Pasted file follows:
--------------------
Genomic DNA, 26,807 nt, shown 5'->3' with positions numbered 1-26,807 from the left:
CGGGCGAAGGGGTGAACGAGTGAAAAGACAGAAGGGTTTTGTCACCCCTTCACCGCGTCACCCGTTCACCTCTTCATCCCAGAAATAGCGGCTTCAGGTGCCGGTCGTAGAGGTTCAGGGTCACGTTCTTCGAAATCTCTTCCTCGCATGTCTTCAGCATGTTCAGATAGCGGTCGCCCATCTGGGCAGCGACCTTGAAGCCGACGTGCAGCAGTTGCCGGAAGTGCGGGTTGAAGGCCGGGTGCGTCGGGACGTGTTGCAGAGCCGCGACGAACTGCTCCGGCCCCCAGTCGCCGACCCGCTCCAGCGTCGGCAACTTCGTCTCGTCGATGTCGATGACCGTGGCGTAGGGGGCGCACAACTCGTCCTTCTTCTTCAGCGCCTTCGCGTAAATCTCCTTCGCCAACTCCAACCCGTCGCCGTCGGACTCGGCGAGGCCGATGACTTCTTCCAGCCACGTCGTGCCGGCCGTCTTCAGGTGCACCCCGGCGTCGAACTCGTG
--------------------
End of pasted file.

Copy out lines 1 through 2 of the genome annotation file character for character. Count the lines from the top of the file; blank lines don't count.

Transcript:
Genomic DNA, 26,807 nt, shown 5'->3' with positions numbered 1-26,807 from the left:
CGGGCGAAGGGGTGAACGAGTGAAAAGACAGAAGGGTTTTGTCACCCCTTCACCGCGTCACCCGTTCACCTCTTCATCCCAGAAATAGCGGCTTCAGGTGCCGGTCGTAGAGGTTCAGGGTCACGTTCTTCGAAATCTCTTCCTCGCATGTCTTCAGCATGTTCAGATAGCGGTCGCCCATCTGGGCAGCGACCTTGAAGCCGACGTGCAGCAGTTGCCGGAAGTGCGGGTTGAAGGCCGGGTGCGTCGGGACGTGTTGCAGAGCCGCGACGAACTGCTCCGGCCCCCAGTCGCCGACCCGCTCCAGCGTCGGCAACTTCGTCTCGTCGATGTCGATGACCGTGGCGTAGGGGGCGCACAACTCGTCCTTCTTCTTCAGCGCCTTCGCGTAAATCTCCTTCGCCAACTCCAACCCGTCGCCGTCGGACTCGGCGAGGCCGATGACTTCTTCCAGCCACGTCGTGCCGGCCGTCTTCAGGTGCACCCCGGCGTCGAACTCGTG